Transfer payments e.g. the state pension paid to retired people; income support paid to families on low incomes; the Jobseekers’ Allowance given to the unemployed and other forms of welfare assistance including child benefit and housing benefit. Private transfers of money from one individual to another.
Income that is not registered with the Inland Revenue or Customs and Excise. Every year, billions of rupees worth of economic activity is not declared to the tax authorities. This is known as the shadow economy where goods and services are exchanged but the value of these transactions is hidden from the authorities and therefore does not show up in the official statistics. It is impossible to be precise about the size of the shadow economy but some economists believe that between 8 – 15 per cent of national output and spending goes unrecorded by the official figures.
Nominal and Real Values:

One of the uses of national income accounts, such as GDP, is for the comparison of an economy's  performance over time.  It is a measurement of economic growth.  However, just looking at the value of  GDP from one period of time compared to the value of GDP from another period of time will not give an indication of economic growth.  This is because a change in the value of GDP has two components: a change in total output, and a change in prices (or the overall price level).  To measure growth, you would need to isolate these two components, take out the price level component, and only look at the total output component.
In order to do this, economists adjust the GDP numbers by a price index to reflect the change in the overall price levels over the relevant time frame.  This means that they adjust out the price level changes, leaving only the changes in output to account for a change in GDP.
The actual raw numbers for GDP are called nominal values.  The numbers for GDP after the adjustment  for the change in the price level are called real values.  The price index used for adjusting for the price level change relating to GDP is called a GDP deflator, or GDP price index (GDPPI).  The calculation is as  follows:
Real GDP = Nominal GDP divided by GDPPI:
In order to have a reference point for any price index, a base year is established.  For the purpose of calculations, this base year can be considered to be arbitrary (although if you have to do calculations on a given set of numbers, and at the same time you have to decide what to use as the base year, you might want to pick the year that makes your calculations the easiest - using the beginning year under  consideration is often easiest).  For the base year, a number of 100 is assigned for a price index.  This means that the resulting calculations must be adjusted by a factor of 100.  This amounts to simply moving  the decimal point over two spaces.  Knowing the nominal values for different years, as well as the price  index used for each year, will allow you to calculate not only real GDP but also GDP growth and the rate of inflation.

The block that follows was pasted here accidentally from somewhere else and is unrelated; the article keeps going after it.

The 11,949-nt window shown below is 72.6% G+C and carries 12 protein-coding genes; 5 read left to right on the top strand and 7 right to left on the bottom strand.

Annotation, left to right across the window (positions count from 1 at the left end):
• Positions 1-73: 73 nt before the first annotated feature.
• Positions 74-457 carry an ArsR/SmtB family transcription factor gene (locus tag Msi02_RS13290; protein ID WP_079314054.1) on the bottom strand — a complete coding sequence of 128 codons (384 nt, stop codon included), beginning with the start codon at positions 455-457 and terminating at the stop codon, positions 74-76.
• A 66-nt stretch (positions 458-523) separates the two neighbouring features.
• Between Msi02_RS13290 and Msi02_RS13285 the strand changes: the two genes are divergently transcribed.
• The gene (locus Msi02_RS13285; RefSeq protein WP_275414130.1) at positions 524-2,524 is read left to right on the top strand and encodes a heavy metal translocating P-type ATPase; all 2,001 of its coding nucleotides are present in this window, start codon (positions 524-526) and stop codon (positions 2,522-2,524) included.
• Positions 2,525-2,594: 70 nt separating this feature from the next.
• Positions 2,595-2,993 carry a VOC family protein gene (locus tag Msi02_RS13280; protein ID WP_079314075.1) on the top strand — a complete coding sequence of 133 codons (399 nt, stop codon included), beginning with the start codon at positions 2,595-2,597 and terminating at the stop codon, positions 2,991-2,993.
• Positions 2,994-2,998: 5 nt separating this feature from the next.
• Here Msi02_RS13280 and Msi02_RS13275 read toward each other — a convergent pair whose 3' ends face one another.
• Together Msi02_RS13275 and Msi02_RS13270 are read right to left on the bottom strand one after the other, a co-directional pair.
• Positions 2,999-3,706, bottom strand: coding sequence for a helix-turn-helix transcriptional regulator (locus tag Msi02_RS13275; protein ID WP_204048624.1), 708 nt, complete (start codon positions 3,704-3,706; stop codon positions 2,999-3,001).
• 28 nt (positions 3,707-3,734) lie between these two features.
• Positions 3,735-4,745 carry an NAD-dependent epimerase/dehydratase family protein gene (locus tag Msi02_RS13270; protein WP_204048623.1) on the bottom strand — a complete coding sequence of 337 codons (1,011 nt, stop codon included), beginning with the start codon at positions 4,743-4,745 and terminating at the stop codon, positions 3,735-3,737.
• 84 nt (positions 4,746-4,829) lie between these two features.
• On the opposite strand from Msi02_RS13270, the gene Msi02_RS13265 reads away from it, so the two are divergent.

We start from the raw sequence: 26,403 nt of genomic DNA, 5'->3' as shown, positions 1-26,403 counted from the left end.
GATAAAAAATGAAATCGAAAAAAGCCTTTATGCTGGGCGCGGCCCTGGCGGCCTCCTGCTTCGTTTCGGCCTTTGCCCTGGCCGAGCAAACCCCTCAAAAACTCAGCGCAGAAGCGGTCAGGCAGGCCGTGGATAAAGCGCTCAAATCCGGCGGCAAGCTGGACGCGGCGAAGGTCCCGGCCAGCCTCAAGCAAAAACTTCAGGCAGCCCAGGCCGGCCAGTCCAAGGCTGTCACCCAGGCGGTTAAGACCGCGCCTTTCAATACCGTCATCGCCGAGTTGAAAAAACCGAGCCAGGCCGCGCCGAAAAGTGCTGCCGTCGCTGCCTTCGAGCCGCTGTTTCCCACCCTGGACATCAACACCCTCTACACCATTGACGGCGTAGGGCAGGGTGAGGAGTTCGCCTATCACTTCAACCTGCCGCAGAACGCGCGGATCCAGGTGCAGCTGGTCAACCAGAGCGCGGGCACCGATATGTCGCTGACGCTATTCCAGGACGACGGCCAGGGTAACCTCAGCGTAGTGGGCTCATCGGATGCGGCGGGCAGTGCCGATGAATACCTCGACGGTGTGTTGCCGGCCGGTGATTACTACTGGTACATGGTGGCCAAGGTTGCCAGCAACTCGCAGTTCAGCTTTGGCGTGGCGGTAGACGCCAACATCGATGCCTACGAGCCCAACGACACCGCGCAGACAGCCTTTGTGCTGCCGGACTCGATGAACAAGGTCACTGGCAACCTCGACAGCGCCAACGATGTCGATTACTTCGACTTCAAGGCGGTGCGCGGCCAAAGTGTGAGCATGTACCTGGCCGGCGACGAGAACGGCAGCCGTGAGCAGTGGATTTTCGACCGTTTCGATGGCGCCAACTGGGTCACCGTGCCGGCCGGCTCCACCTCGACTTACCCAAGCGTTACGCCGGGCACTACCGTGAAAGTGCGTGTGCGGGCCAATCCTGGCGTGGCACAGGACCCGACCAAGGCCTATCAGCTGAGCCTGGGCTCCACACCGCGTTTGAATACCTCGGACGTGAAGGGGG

Economic activity that does not result in monetary income, such as service provided within the family, or for barter, are usually not counted. The importance of these services varies widely among different economies.
Comparisons of per capita income over time need to take into account changes in prices. Without using measures of income adjusted for inflation, they will tend to overstate the effects of economic growth.
International comparisons can be distorted by differences in the costs of living between countries that aren't reflected in exchange rates. Where the objective of the comparison is to look at differences in living standards between countries, using a measure of per capita income adjusted for differences in purchasing power parity more accurately reflects the differences in what people are actually able to buy with their money.
Per Capita Income:
We can get per capita income by dividing the national income, with the population of that particular country. For example, if we want to know the per capita income of India, we have to divide the national income of India by its population.
Real Per Capita Income: To obtain this, we have to divide real national income with the population of that particular country.